Editorial

Mnangagwa’s Queen Bee puzzle: Is he captured?

It does not make good optics for the President that a person so proximus to him is accused of such a crime as State capture and corruption. But is Mnangagwa in Tagwirei's pockets?

By Nqaba Matshazi

SOME way into their Press conference on Monday, where they were supposedly berating corruption and “State capture”, Zanu PF youth league leaders, Lewis Matutu, and Godfrey Tsenengamu — perhaps as an afterthought — declared that President Emmerson Mnangagwa was beyond capture.

No one, they claimed, had the capacity to capture the President.

This little nugget betrayed either who the power behind their statement was, or whose backing or protection they needed if they are to continue their dalliance with Zanu PF.

It was Temba Mliswa-esque in execution, where everyone is accused of some wrongdoing, but the President, despite his inertia on accusations against his top lieutenants, somewhat remains blameless.

While the plan is to show Mnangagwa as beyond corruption, inadvertently questions have to be asked why he continues to associate with people accused of State capture and corruption.

I will not go into the accusations raised by Matutu and Tsenengamu, which I think are another pointless sideshow, but rather there are some pertinent questions that I think ought to be directed to Mnangagwa, even if we are to believe that he is beyond “capture”.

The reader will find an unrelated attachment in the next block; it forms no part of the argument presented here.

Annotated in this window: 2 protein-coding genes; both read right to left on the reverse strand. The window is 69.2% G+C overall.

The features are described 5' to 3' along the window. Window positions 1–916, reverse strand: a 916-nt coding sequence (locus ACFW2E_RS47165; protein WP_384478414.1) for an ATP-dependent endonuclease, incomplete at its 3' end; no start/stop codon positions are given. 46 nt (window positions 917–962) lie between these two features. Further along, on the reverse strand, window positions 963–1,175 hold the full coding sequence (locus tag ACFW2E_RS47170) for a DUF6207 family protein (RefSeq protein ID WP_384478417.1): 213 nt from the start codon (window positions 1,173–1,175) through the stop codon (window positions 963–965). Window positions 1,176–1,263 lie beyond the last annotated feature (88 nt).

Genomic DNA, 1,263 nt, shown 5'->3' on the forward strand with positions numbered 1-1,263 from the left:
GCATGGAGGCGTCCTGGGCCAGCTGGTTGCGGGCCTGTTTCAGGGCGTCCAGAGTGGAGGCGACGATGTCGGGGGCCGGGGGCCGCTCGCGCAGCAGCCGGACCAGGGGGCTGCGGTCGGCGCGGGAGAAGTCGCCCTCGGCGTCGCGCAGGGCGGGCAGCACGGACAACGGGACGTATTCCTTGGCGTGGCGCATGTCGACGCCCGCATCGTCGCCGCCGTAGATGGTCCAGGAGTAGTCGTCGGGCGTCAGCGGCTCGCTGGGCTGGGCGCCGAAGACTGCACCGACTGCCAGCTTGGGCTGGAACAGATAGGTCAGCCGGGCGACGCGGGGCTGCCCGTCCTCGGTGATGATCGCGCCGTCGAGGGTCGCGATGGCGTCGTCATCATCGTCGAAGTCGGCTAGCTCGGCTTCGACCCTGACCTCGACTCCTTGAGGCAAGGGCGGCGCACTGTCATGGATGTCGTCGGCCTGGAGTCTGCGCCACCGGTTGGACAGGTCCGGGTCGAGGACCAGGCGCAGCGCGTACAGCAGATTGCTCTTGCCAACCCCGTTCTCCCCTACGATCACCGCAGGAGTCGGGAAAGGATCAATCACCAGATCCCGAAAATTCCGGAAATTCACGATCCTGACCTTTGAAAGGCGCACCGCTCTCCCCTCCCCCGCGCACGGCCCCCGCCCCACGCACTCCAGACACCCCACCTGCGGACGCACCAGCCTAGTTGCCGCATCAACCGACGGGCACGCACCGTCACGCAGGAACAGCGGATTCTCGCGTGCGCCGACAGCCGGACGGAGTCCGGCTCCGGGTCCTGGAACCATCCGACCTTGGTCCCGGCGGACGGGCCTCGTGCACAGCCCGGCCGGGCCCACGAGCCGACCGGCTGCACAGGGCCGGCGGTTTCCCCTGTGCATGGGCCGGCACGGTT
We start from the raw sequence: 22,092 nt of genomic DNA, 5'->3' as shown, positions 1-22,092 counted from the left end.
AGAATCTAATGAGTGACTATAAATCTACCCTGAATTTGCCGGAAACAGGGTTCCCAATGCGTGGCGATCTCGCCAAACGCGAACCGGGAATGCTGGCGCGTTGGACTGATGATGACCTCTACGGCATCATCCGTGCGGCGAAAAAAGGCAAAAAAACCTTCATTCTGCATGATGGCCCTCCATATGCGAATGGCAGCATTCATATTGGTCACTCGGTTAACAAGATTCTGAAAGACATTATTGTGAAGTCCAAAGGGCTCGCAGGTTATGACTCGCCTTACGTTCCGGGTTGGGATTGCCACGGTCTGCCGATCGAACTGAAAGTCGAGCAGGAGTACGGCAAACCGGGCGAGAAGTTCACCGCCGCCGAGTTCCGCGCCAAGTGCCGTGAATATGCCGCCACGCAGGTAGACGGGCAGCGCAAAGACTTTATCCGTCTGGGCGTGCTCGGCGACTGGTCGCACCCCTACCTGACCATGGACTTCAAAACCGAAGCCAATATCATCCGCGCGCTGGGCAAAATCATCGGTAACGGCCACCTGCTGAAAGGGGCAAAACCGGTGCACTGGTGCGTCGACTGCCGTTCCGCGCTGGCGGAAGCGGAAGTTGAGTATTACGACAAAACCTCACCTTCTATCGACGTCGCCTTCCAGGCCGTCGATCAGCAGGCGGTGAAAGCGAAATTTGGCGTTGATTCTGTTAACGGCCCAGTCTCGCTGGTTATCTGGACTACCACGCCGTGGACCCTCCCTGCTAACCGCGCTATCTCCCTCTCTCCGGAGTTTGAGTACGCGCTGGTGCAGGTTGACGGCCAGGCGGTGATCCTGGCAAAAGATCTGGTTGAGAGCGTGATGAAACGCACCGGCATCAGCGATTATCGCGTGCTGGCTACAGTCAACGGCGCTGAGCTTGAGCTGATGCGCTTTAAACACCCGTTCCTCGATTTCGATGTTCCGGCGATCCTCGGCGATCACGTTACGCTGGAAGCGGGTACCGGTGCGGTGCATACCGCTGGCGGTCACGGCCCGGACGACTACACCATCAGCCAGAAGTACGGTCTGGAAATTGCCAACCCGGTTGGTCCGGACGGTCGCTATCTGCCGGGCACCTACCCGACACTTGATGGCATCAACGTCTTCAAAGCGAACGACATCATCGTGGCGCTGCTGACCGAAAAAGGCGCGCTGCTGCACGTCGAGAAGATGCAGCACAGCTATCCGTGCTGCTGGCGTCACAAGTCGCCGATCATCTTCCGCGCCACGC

Towards the end of 2018, political activist Acie Lumumba claimed that there was a “Queen Bee” who had captured Zanu PF and the government, pointing all fingers at businessman Kudakawashe Tagwirei, who is once again in the eye of the storm following the Zanu PF youth league leaders’ Press conference.

Lumumba did not mention who the alleged Queen Bee was, but the inferences were clear and many concluded it was Tagwirei.

The drama surrounding these accusations had barely died down, when three or so months later Mnangagwa named Tagwirei as one of his advisors in the Presidential Advisory Council (PAC).

I am not accusing Tagwirei of anything, but there was no need for Mnangagwa to hurry in making this appointment considering the accusations that were floating about.

Mnangagwa could have first demanded that Tagwirei clear his name first and then appoint him to the lofty body, so as not to undermine its integrity, but instead there was no such patience nor due diligence.

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The drama surrounding the Queen Bee saga did not last long, and we moved on, just as Zimbabweans are wont to do.

We have been inured to scandals, we prefer ephemeral titillation and barely go beyond the obvious.

With the black market rates going haywire, the authorities decided to intervene and shut down the bank accounts of individuals and companies that they thought were responsible for the local currency’s collapse on the black market.

One of the accounts that were shut belonged to Sakunda, which is controlled by Tagwirei.

At this point, he had been on the PAC for a little more than eight months and surely if the RBZ is to clamp down on the accounts of a person who is Mnangagwa’s advisor, the President should have known in advance.